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  • 1.
    Sahandifar, P.
    et al.
    KTH Royal Institute of Technology, Sweden.
    Makoundou, Christina
    University of Bologna, Italy.
    Fahlstedt, M.
    KTH Royal Institute of Technology, Sweden.
    Sangiorgi, C.
    University of Bologna, Italy.
    Johansson, Kenth
    RISE Research Institutes of Sweden, Bioeconomy and Health, Material and Surface Design.
    Wallqvist, Viveca
    RISE Research Institutes of Sweden, Bioeconomy and Health, Material and Surface Design.
    Kleiven, S.
    KTH Royal Institute of Technology, Sweden.
    A rubberized impact absorbing pavement can reduce the head injury risk in vulnerable road users: A bicycle and a pedestrian accident case study2022In: Traffic Injury Prevention, ISSN 1538-9588, E-ISSN 1538-957X, Vol. 23, no 5, p. 315-320Article in journal (Refereed)
    Abstract [en]

    Objective: Vulnerable Road Users (VRU), including pedestrians and cyclists, are generally the least protected road users and are frequently missed in the planning process of preventive measures. Rubberized asphalt mixtures were originally developed as a possible environmentally friendly solution to recycle the End-of-Life Tires while making the pavements more durable. The objective of the current study was to explore the effects of increasing the rubber content of the common rubberized asphalt mixtures in reducing the head injuries risk for VRUs. Method: To achieve this purpose, four different sample series with 0, 14, 28, and 33 weight percent rubber in each were tested. A compressive test without permanent deformation and one with failure were performed on each sample series. The mechanical behavior of each set was modeled using a MAT_SIMPLIFIED_RUBBER material model in LS-Dyna and validated against a standard Head Injury Criterion (HIC) drop test. Ultimately, previously low-speed accident reconstructed cases, a bicycle and a pedestrian one, were used to assess the effect of varying the rubber content on reducing the head injury risk. Results: In the bicycle accident case, the risk of skull fracture was reduced from 0.99 to 0.29 when comparing the non-rubberized asphalt mixture with the 33% rubber mixture. In the same accident case, the risk of concussion, evaluated using the logistic regression method, was reduced from 0.97 in the non-rubberized mixture to 0.81 in the 33% rubber mixture. The initial conditions, linear and rotational velocities, were lower for the pedestrian case compared to the bicycle case (the bicycle case was more severe compared to the pedestrian case), which led to lower strains in the pedestrian case. In the pedestrian accident case, the risk of skull fracture was reduced from 1.00 in the non-rubberized mixture to 0.63 in the 33% rubber mixture, while the risk of concussion was reduced from 0.64 to 0.07. Conclusion: The rubberized asphalt mixtures could reduce the head injury risk for the studied cases when the rubber content in the asphalt mixture increases. © 2022 The Author(s).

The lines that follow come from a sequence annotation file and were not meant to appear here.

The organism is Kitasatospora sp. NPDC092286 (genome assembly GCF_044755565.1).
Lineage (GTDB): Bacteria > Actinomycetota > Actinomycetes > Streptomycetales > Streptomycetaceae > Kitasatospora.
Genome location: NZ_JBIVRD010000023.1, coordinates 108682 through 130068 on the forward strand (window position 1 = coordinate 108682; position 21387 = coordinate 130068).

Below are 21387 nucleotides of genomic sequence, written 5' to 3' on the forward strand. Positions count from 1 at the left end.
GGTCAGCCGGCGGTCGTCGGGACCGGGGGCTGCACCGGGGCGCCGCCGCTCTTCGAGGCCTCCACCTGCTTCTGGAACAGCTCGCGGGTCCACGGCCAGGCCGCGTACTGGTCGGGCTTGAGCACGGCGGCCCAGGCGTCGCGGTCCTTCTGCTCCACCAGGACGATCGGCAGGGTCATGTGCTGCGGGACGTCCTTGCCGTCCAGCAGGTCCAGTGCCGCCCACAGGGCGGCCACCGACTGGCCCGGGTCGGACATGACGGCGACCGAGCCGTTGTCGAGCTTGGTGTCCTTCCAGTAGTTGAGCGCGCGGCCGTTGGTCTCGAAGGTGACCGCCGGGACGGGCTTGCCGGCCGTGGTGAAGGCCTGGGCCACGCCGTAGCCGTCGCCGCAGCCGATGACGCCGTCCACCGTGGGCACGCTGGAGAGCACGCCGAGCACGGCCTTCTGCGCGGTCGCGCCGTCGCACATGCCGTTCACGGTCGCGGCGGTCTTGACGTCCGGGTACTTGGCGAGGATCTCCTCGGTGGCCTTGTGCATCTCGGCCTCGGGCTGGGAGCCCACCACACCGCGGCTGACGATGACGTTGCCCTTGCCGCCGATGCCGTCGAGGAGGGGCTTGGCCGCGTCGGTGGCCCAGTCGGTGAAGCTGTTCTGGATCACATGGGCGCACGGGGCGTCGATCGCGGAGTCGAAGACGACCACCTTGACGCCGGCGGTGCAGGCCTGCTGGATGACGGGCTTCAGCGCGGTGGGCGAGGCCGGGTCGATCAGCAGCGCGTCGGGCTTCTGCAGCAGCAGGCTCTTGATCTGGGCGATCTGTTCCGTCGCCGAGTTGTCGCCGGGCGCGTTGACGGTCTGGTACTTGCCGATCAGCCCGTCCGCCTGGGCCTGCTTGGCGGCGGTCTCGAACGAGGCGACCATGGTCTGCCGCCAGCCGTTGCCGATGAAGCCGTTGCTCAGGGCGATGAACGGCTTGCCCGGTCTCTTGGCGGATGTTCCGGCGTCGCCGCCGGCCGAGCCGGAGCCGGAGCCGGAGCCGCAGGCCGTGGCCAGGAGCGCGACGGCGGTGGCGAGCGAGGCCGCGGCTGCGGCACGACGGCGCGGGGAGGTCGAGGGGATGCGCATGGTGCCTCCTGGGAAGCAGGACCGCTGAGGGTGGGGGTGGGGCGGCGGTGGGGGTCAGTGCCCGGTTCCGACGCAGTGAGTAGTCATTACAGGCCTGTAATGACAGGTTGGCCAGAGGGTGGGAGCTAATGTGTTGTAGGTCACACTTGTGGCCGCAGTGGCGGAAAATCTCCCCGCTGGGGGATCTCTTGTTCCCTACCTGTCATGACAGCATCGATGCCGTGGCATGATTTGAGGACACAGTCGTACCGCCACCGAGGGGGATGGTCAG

• 2.
    Sturk, David
    et al.
    Autoliv AB, Sweden.
    Hoffmann, Lars
    RISE, SP – Sveriges Tekniska Forskningsinstitut.
    Ahlberg Tidblad, Annika
    Scania, Sweden.
    Fire Tests on E-vehicle Battery Cells and Packs2015In: Traffic Injury Prevention, ISSN 1538-9588, E-ISSN 1538-957X, Vol. 16, p. 159-164Article in journal (Refereed)
    Abstract [en]

    Objective: The purpose of this study was to investigate the effects of abuse conditions, including realistic crash scenarios, on Li ion battery systems in E-vehicles in order to develop safe practices and priorities when responding to accidents involving E-vehicles. Method: External fire tests using a single burning item equipment were performed on commercial Li ion battery cells and battery packs for electric vehicle (E-vehicle) application. The 2 most common battery cell technologies were tested: Lithium iron phosphate (LFP) and mixed transition metal oxide (lithium nickel manganese cobalt oxide, NMC) cathodes against graphite anodes, respectively. The cell types investigated were “pouch” cells, with similar physical dimensions, but the NMC cells have double the electric capacity of the LFP cells due to the higher energy density of the NMC chemistry, 7 and 14 Ah, respectively. Heat release rate (HRR) data and concentrations of toxic gases were acquired by oxygen consumption calorimetry and Fourier transform infrared spectroscopy (FTIR), respectively. Results: The test results indicate that the state of charge (SOC) affects the HRR as well as the amount of toxic hydrogen fluoride (HF) gas formed during combustion. A larger number of cells increases the amount of HF formed per cell. There are significant differences in response to the fire exposure between the NMC and LFP cells in this study. The LFP cells generate a lot more HF per cell, but the overall reactivity of the NMC cells is higher. However, the total energy released by both batteries during combustion was independent of SOC, which indicates that the electric energy content of the test object contributes to the activation energy of the thermal and heat release process, whereas the chemical energy stored in the materials is the main source of thermal energy in the batteries. Conclusions: The results imply that it is difficult to draw conclusions about higher order system behavior with respect to HF emissions based on data from tests on single cells or small assemblies of cells. This applies to energy release rates as well. The present data show that mass and shielding effects between cells in multicell assemblies affect the propagation of a thermal event.

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